Led by an all-Indigenous task force, the university recently released a progressive policy guiding First Nations, Métis and Inuit membership/citizenship verification at USask, the product of months of groundbreaking work and careful consideration by a 27-member task of Elders, Knowledge Keepers, Language Teachers and other Indigenous community and campus leaders.
For Métis Elder Norman Fleury, who has been dedicated to Michif language preservation and revitalization at the university for close to a decade, it was an honour to take part in the task force, working together with other Indigenous community leaders to guide the university’s path forward.
“Our task force was built around the inclusiveness at the university because we are Indigenizing the university,” said Fleury. “We had people sitting on that task force who were very complementary and were very spiritually connected. We were connected through our language and our culture, our customs, our protocols, our history.
“We all came to the table with a good heart and with good intentions, as we all do as Indigenous people. Reconciliation is when you make positive change, and now we have the process to move forward. And now we are telling our own story and that is the strength of this agreement that we have.”
The Indigenous-led task force – supported by a 20-member advisory circle of university representatives – began its work in January 2022 and completed the policy six months later in June. USask’s Board of Governors formally approved the policy on July 9, with implementation currently underway.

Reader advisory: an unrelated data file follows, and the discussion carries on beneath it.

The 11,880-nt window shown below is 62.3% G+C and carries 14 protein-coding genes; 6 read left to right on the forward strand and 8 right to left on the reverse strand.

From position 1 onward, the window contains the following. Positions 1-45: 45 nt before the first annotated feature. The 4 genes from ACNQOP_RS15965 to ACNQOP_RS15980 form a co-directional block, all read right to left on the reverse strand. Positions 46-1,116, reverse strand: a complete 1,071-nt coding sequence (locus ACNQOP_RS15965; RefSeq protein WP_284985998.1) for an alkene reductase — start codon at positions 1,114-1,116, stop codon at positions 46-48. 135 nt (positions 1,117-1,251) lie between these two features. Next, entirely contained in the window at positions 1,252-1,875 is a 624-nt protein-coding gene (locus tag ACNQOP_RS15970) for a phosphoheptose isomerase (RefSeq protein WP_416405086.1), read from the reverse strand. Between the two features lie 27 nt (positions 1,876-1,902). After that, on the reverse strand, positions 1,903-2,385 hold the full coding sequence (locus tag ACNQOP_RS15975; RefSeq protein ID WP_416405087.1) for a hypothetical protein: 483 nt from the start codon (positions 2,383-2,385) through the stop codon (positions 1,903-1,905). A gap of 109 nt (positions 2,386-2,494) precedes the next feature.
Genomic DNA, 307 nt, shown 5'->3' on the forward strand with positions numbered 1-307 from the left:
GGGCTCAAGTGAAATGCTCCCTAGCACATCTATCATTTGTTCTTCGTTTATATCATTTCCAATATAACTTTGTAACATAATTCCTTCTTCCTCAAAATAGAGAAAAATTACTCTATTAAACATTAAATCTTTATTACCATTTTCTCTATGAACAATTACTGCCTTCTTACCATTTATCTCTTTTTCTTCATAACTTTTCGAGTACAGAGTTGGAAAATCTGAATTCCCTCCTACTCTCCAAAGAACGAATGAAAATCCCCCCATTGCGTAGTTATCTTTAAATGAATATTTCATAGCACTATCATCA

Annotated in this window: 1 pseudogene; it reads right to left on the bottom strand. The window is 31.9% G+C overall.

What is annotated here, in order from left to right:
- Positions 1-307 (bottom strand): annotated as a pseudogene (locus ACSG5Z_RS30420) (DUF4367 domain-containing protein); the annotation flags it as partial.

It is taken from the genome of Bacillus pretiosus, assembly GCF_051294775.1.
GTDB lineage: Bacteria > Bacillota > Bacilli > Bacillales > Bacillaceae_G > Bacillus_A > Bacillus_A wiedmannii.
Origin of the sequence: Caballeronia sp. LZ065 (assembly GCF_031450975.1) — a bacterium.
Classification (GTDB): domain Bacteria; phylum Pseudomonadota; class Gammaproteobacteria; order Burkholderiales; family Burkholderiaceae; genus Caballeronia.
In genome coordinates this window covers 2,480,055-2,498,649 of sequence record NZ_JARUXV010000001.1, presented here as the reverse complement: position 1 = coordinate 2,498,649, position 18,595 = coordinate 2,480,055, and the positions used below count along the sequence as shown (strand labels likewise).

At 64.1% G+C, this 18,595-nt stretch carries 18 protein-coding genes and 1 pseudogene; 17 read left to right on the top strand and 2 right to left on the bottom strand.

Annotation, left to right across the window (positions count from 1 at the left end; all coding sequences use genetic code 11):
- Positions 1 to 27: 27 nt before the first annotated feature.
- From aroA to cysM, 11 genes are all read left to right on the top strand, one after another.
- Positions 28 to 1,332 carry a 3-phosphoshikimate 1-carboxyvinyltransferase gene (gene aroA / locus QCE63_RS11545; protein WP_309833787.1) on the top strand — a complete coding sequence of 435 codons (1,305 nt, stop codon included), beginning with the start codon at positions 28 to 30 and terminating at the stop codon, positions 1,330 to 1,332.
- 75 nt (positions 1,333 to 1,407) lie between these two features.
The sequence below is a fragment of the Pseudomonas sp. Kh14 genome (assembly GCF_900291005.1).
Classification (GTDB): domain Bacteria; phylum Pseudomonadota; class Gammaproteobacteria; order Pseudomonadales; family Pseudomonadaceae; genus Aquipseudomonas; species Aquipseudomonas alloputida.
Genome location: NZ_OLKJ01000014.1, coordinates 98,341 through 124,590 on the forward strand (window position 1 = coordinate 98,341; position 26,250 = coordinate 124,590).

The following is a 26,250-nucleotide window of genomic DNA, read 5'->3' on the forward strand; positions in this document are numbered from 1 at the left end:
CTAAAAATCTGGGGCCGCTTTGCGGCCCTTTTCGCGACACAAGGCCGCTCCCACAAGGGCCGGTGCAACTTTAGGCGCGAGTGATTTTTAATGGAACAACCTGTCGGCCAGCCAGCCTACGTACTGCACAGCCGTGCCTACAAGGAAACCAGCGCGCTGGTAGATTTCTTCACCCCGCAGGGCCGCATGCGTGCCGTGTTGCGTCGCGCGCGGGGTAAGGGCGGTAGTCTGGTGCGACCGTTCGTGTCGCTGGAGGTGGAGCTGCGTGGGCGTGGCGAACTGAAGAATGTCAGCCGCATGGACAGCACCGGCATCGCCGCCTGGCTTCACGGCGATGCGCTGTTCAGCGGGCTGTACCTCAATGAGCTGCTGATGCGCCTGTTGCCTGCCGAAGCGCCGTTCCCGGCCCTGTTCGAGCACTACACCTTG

“We are indebted to our Indigenous partners who have helped lead this important initiative, and particularly grateful for the guidance and knowledge of the Elders whose voices have helped shape this new approach for the university,” said USask President Peter Stoicheff. “This policy supports USask’s continued commitment to Indigenization and to transformative decolonization leading to reconciliation. The policy could not have been developed without the leadership provided by Indigenous community members, on and off campus.”
The task force included representatives from Saskatoon Tribal Council, Office of the Treaty Commissioner, Métis-Nation Saskatchewan, Federation of Sovereign Indigenous Nations, and Prince Albert Grand Council. The members tackled the complicated work of developing new policy created for and by Indigenous communities and governments – rather than the university – to determine how to verify who has Indigenous membership/citizenship when it comes to applying for USask positions, grants, scholarships and supports specifically for Indigenous peoples.
For USask’s Vice-Provost Indigenous Engagement, Dr. Angela Jaime (PhD), who chaired the task force, the new policy builds on ohpahotān|oohpaahotaan, the Indigenous Strategy gifted to the university by Elders last year, and a significant step forward in the partnerships developed between USask and the Indigenous communities it serves.
“This is about Indigenous governments deciding who has membership, who has citizenship, and how are they connected to their (Indigenous) communities,” said Jaime, a member of the Pit River Tribe of Northern California. “A lot of people want to make it about identity, but identity is a personal piece of who you are.”
Jaime said the policy is believed to be the first of its kind in the country, with Fleury hopeful that the work of the task force can help guide other universities across the country to take this important step forward in guiding Indigenous membership/citizenship verification.
“These teachings at the university, this policy, this can now be a model all across the homeland where there is Indigenous people, if they don’t have (a policy in place),” said Fleury. “It can be implemented and people can use that and they can create something that can really Indigenize these universities.